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On 12 June 2019, The Supreme Court handed down its highly anticipated judgment in the case of Lachaux v Independent Print Limited & Evening Standard Limited. This judgment provided further clarity in relation to the requirement of “serious” harm within defamation claims. It concluded that there should be a consideration of facts surrounding the publication and that the decision should not solely to rely on the meaning of the words.

Section 1(1) of the Defamation Act 2013 (“S1(1)”) introduced a requirement that a statement “is not defamatory unless its publication has caused or is likely to cause serious harm to the reputation of the claimant.”  The construction of this provision has caused much debate and there have been differing views on how it should be interpreted.


The Claimant, a French working national living in the UAE, brought libel actions in the UK against various newspapers following the publication of articles reporting allegations said to have been made against the Claimant which included allegations of domestic abuse and child abduction.

The issue of “serious harm” was first raised in this matter at the trial of preliminary issues, held in July 2015. The parties’ positions were as follows:

  • The Claimant argued that, in determining whether the harm to his reputation was sufficiently serious, the Court must look at the meaning of the words and their inherent tendency to cause harm and not the actual impact.
  • The Defendant’s case was that S1(1) intended to introduce a threshold of actual harm ,which has to be proved by evidence or inference.

At the preliminary issues trial, Warby J accepted the Defendant’s case, however taking into account all relevant circumstances which included evidence of what had happened following publication and that there had been other publications that had the same or similar effect, he found against them in that the allegations made had indeed caused or were likely to cause serious harm to the Claimant’s reputation.

The decision of Warby J was appealed to the Court Of Appeal. The Court of Appeal took a different view on interpretation of S1(1), holding that the effect of S1(1) was that a claimant may rely on an inference of serious harm, and need not prove serious harm on the balance of probabilities. However the Court agreed with Warby J on the facts. Therefore they upheld Warby J’s finding in favour of the Claimant. Following this decision, the Defendant applied to the Supreme Court for permission to appeal, which was granted.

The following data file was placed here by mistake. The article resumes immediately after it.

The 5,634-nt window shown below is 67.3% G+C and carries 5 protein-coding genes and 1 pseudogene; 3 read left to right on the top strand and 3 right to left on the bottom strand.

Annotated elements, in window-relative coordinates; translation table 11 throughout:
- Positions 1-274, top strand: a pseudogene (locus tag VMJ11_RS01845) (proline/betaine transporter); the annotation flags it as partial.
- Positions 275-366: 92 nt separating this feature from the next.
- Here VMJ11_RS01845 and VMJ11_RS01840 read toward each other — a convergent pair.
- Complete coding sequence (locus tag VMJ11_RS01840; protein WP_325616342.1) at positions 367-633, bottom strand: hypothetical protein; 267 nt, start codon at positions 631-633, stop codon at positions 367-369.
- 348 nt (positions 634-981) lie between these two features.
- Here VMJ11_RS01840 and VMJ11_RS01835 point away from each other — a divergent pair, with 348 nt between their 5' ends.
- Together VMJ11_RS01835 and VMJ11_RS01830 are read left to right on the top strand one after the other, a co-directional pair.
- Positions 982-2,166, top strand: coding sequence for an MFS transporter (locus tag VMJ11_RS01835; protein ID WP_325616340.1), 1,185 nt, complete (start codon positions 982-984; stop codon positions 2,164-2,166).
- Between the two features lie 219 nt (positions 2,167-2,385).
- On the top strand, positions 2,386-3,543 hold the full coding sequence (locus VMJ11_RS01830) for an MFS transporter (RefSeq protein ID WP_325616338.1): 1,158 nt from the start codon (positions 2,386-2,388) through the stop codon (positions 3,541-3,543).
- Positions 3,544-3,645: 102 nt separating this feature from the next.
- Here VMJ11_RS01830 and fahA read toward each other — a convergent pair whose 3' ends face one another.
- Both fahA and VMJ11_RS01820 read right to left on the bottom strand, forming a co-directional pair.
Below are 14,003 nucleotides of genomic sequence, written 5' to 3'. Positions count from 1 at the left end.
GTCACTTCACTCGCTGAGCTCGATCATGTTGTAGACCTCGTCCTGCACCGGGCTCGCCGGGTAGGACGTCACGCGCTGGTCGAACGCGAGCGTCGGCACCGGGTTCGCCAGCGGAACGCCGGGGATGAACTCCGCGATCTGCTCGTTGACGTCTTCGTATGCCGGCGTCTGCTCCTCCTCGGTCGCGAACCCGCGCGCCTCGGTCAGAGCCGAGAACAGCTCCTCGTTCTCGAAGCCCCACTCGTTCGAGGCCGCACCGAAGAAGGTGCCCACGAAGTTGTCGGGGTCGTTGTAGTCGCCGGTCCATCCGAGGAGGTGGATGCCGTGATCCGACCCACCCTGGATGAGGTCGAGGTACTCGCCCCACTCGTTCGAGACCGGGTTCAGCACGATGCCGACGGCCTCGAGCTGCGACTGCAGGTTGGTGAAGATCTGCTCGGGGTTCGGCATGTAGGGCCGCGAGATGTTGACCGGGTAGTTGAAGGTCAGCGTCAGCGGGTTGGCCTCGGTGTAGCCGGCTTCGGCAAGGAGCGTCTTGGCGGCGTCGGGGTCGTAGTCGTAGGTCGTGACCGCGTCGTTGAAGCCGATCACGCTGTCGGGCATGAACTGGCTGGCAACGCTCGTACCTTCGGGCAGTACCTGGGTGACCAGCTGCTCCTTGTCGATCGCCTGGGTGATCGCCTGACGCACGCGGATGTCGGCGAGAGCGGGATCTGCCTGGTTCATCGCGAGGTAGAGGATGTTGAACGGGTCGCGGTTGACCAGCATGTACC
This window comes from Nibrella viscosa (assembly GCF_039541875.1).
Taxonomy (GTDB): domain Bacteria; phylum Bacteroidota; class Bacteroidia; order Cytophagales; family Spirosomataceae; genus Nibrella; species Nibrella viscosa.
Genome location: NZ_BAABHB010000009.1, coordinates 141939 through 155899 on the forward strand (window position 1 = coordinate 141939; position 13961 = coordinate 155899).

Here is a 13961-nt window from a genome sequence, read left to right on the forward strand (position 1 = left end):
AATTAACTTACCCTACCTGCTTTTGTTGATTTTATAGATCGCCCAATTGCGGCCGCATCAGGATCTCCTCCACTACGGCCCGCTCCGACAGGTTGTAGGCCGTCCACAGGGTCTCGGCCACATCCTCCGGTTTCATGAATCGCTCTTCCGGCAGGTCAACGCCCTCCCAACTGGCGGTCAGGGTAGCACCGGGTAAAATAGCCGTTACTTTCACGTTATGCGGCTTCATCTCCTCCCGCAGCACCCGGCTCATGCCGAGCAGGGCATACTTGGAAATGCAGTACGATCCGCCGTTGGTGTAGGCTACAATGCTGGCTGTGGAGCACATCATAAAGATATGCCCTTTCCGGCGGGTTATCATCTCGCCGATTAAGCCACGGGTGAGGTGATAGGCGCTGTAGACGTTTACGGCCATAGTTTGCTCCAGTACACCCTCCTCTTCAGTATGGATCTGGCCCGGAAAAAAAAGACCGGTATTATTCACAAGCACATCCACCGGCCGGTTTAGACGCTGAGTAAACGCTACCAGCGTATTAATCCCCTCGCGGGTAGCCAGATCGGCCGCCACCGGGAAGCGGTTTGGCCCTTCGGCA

The Supreme Court decision

The issue in front of the Supreme Court was “what constitutes serious harm”. The Supreme Court unanimously dismissed the newspapers’ appeal and affirmed the decisions of the Court of Appeal and Warby J. In doing so, the Supreme Court concluded that section 1(1) created a new statutory threshold that amended the common law position it that it “requires its application to be determined by reference to the actual facts about its impact and not just the meaning of the words.”

The decision goes further in stating that, when establishing serious harm, it is “a proposition of fact which can be established only by reference to the impact which the statement is shown actually to have had. It depends on a combination of the inherent tendency of the words and their actual impact on those to whom they were communicated.”

In summary, this decision of the Supreme Court raised the bar of “serious harm” in that the assessment should be made not only to include the meaning of the words complained of and their inherent tendency to damage the claimant’s reputation but also the actual facts of the case including the circumstances of the claimant and the reaction of and impact on the readers of a publication.


When bringing a claim in defamation, a claimant will need to consider whether the words they are complaining of are harmful, in that they have a tendency to lower the claimant in the minds of right-thinking members of society generally, together with a consideration of the facts surrounding their case. This will include the scale of publications, the extent of actual readership in the UK and whether the publications have come or would be likely to come to the attention of people who know the claimant.

The contents of this article are intended for general information purposes only and shall not be deemed to be, or constitute legal advice. We cannot accept responsibility for any loss as a result of acts or omissions taken in respect of this article.